From 1804 to 1806, Meriwether Lewis and William Clark led an expedition to explore North America beyond the Mississippi River. Their expedition, pushed by Thomas Jefferson and approved by Congress, was motivated by a combination of geopolitics and scientific curiosity. Their journey west and return to St. Louis is a remarkable and profound American story of sacrifice, discovery, conquest, and adventure. This audio story centers around the 200 year anniversary of their expedition. In the story, the details of the journey, its participants, and its historical legacy, both good and bad, are addressed.
Story Length: 4:41
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In 1492, Christopher Columbus sailed to America and claimed the land for Spain. This event became an American holiday 400 years later, but some people think it shouldn’t be a holiday at all. To some, Columbus represents the beginning of European colonization. Today, Columbus Day is a time for celebration and protest across Latin America. In countries spanning Central and South America, people commemorate the holiday by celebrating both their Spanish and indigenous heritages. In addition, leftist leaders have used Columbus Day as an opportunity to show support for native people and customs. Listen to learn more about the many different meanings of this holiday outside the United States.
In the 19th century, British explorers sent many expeditions in search of an Arctic Sea passage--the famed Northwest Passage--that would connect the continents of Europe and Asia. The search to find this shortcut between continents captivated the imagination of the British public. At that time, the search for the Northwest Passage had already been going on for 300 years. But in the early 19th century, after the defeat of Napoleon, England resumed the search with renewed vigor. These expeditions, however, resulted in failure. The most notorious failure was the voyage of Sir John Franklin from which no one survived. This audio story introduces this doomed expedition. Listen to learn more about England’s motivations for finding the Passage, and the harrowing experience of Franklin’s expedition.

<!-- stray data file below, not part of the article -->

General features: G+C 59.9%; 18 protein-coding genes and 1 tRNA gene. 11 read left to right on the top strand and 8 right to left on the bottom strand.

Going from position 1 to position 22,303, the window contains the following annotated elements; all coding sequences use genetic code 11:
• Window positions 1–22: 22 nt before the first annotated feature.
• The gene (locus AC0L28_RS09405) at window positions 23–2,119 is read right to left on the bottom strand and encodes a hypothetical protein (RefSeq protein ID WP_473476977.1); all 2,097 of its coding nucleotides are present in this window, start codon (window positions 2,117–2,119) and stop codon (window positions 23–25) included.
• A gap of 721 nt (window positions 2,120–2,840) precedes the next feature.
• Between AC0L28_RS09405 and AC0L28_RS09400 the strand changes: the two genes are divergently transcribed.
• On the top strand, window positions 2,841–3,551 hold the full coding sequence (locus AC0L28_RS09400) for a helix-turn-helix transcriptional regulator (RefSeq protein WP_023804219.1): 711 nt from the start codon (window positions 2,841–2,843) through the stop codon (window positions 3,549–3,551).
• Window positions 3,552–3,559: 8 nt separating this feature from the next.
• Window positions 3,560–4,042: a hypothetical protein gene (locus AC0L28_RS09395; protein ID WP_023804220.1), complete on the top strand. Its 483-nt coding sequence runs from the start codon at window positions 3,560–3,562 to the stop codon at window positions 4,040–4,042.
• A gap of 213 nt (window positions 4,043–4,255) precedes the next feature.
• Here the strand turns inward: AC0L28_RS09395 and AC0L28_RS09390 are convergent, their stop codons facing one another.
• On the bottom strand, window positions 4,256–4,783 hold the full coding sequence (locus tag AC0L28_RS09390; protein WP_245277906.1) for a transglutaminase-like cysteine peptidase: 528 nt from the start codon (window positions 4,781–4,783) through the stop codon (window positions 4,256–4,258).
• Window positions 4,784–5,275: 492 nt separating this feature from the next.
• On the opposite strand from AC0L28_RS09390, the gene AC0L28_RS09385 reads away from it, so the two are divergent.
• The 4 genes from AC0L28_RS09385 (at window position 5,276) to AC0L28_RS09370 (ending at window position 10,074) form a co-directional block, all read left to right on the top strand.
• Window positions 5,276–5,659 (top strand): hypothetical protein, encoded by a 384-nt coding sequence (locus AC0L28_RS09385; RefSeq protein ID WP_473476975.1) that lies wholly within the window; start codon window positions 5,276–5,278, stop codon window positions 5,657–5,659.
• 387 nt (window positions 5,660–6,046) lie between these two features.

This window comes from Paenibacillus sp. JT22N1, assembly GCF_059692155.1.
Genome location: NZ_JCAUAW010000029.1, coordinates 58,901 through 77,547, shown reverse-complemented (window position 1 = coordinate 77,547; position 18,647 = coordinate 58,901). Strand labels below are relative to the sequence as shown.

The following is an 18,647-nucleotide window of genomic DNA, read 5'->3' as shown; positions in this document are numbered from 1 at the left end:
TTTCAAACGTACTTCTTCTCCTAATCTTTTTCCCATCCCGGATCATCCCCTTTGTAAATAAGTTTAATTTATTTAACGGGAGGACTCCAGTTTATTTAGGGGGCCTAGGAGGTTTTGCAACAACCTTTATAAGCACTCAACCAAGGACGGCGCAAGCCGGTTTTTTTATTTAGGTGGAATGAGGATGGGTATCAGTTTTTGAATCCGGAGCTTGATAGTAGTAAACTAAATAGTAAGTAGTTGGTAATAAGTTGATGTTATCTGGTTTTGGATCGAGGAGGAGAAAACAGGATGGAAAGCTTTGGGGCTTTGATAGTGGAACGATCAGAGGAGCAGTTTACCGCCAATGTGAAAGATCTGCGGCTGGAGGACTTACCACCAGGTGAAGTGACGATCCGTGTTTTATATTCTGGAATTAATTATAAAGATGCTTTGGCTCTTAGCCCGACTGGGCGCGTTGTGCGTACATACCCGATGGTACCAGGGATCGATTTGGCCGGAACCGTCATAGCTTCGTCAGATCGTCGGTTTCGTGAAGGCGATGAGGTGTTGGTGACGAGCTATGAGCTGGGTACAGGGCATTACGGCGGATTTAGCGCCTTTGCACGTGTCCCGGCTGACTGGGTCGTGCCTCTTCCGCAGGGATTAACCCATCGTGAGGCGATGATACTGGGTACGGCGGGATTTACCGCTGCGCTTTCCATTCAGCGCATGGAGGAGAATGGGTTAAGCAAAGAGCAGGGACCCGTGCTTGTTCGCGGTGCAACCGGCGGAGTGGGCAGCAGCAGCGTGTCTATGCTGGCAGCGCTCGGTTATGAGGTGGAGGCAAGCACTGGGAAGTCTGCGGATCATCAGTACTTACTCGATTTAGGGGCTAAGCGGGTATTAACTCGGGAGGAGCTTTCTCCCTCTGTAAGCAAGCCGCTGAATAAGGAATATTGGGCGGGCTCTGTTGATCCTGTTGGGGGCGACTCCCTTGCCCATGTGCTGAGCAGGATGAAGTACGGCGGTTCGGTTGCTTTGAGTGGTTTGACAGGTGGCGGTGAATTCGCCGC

Note: This story involves a discussion of cannibalism. (4:30 - 5:28)
Machu Picchu is an ancient city high in the Peruvian Andes. Sometimes referred to as a “cloud city,” it is one of the most significant archeological sites in the world. It was built around 1450, with an incredible architectural design that allowed it to remain standing for centuries, despite being situated atop multiple fault lines. There are many theories about the purpose of the city, but many believe it was a once sacred center for the Incas, the ancient civilization that lived there. In 1911, an explorer discovered Machu Picchu and brought this amazing city to the attention of the United States. This audio story discusses an author who retraces the steps of the person who discovered Machu Picchu. Listen to learn about this journey and more about the city of Machu Picchu.
The Lexile Audio Measure is an indicator of the complexity of an audio passage. It is based on a scientifically developed scale with a maximum score of 2000L.How to Use Lexile Audio Measures
Find stories at the right level of complexity for your students, so that they will be challenged without being frustrated. The measures are categorized into low, medium, or high in order to aid teachers in story selection when they do not know students’ Lexile listening levels.
|Listening Level||Lexile Audio Measures|
These recommended ranges are for instructional use of Listenwise audio content in combination with supports such as the interactive transcript, etc.
|Grade||Lexile Audio Measures (Recommended Ranges)|
|1||215L - 610L|
|2||490L - 855L|
|3||725L - 1060L|
|4||945L - 1250L|
|5||1045L - 1350L|
|6||1125L - 1430L|
|7||1190L - 1500L|
|8||1250L - 1555L|
|9||1300L - 1610L|
|10||1345L - 1655L|
|11/12||1385L - 1695L|